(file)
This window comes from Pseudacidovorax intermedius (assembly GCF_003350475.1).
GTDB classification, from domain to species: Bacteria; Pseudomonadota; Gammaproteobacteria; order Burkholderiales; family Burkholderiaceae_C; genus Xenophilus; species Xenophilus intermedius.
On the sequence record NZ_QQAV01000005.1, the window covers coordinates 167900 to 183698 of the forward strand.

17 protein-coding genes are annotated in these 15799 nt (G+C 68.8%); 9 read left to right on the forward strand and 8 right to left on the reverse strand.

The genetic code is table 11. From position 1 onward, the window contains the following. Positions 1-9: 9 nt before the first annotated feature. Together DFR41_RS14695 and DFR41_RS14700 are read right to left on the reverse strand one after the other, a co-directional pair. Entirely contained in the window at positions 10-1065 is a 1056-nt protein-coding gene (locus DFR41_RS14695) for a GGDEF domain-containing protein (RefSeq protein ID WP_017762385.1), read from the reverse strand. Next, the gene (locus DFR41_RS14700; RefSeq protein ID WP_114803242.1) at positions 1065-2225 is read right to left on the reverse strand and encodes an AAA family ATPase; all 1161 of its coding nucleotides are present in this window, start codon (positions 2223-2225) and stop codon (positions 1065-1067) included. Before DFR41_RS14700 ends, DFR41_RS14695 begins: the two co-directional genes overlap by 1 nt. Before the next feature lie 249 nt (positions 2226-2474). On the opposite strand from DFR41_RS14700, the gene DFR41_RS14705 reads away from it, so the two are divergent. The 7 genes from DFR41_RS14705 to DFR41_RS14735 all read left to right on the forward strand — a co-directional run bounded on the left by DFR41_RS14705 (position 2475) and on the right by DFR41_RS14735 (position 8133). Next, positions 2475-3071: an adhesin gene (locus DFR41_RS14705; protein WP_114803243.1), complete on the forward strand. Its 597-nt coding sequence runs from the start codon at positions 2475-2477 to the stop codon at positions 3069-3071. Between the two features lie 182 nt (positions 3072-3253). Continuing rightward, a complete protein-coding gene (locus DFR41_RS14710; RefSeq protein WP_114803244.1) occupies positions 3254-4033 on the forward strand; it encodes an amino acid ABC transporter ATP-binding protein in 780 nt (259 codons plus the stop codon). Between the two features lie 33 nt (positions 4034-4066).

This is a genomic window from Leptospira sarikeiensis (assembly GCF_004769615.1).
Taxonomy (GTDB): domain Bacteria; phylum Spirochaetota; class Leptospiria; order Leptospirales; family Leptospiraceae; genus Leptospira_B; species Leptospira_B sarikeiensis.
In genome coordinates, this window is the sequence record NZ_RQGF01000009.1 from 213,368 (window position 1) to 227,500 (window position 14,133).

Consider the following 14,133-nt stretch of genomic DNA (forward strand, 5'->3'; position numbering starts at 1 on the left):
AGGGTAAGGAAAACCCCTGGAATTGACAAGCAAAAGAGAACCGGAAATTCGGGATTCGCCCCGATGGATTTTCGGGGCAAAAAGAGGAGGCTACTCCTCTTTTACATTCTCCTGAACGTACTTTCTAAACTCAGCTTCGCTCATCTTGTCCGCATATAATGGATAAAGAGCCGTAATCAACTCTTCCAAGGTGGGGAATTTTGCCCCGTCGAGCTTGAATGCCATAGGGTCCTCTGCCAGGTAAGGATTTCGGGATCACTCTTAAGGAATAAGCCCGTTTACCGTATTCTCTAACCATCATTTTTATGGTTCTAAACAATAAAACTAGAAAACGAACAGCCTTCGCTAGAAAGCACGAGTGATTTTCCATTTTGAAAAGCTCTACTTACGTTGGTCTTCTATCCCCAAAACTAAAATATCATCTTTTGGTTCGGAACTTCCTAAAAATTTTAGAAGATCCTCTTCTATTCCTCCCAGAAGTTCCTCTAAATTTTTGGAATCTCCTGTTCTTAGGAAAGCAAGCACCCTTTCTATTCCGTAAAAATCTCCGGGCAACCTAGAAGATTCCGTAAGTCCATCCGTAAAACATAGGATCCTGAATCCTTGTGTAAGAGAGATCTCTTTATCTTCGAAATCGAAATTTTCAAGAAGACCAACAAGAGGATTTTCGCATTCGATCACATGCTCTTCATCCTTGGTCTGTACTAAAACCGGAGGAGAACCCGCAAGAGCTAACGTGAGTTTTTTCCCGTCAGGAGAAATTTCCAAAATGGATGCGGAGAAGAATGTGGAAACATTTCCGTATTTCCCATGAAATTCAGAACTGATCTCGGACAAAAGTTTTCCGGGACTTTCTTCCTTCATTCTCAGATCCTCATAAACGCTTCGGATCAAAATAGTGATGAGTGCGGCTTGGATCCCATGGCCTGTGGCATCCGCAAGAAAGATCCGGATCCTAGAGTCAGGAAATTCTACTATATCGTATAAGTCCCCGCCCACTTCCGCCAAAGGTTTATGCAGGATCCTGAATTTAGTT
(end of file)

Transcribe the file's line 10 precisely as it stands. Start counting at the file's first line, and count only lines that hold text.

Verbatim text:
AGGGTAAGGAAAACCCCTGGAATTGACAAGCAAAAGAGAACCGGAAATTCGGGATTCGCCCCGATGGATTTTCGGGGCAAAAAGAGGAGGCTACTCCTCTTTTACATTCTCCTGAACGTACTTTCTAAACTCAGCTTCGCTCATCTTGTCCGCATATAATGGATAAAGAGCCGTAATCAACTCTTCCAAGGTGGGGAATTTTGCCCCGTCGAGCTTGAATGCCATAGGGTCCTCTGCCAGGTAAGGATTTCGGGATCACTCTTAAGGAATAAGCCCGTTTACCGTATTCTCTAACCATCATTTTTATGGTTCTAAACAATAAAACTAGAAAACGAACAGCCTTCGCTAGAAAGCACGAGTGATTTTCCATTTTGAAAAGCTCTACTTACGTTGGTCTTCTATCCCCAAAACTAAAATATCATCTTTTGGTTCGGAACTTCCTAAAAATTTTAGAAGATCCTCTTCTATTCCTCCCAGAAGTTCCTCTAAATTTTTGGAATCTCCTGTTCTTAGGAAAGCAAGCACCCTTTCTATTCCGTAAAAATCTCCGGGCAACCTAGAAGATTCCGTAAGTCCATCCGTAAAACATAGGATCCTGAATCCTTGTGTAAGAGAGATCTCTTTATCTTCGAAATCGAAATTTTCAAGAAGACCAACAAGAGGATTTTCGCATTCGATCACATGCTCTTCATCCTTGGTCTGTACTAAAACCGGAGGAGAACCCGCAAGAGCTAACGTGAGTTTTTTCCCGTCAGGAGAAATTTCCAAAATGGATGCGGAGAAGAATGTGGAAACATTTCCGTATTTCCCATGAAATTCAGAACTGATCTCGGACAAAAGTTTTCCGGGACTTTCTTCCTTCATTCTCAGATCCTCATAAACGCTTCGGATCAAAATAGTGATGAGTGCGGCTTGGATCCCATGGCCTGTGGCATCCGCAAGAAAGATCCGGATCCTAGAGTCAGGAAATTCTACTATATCGTATAAGTCCCCGCCCACTTCCGCCAAAGGTTTATGCAGGATCCTGAATTTAGTT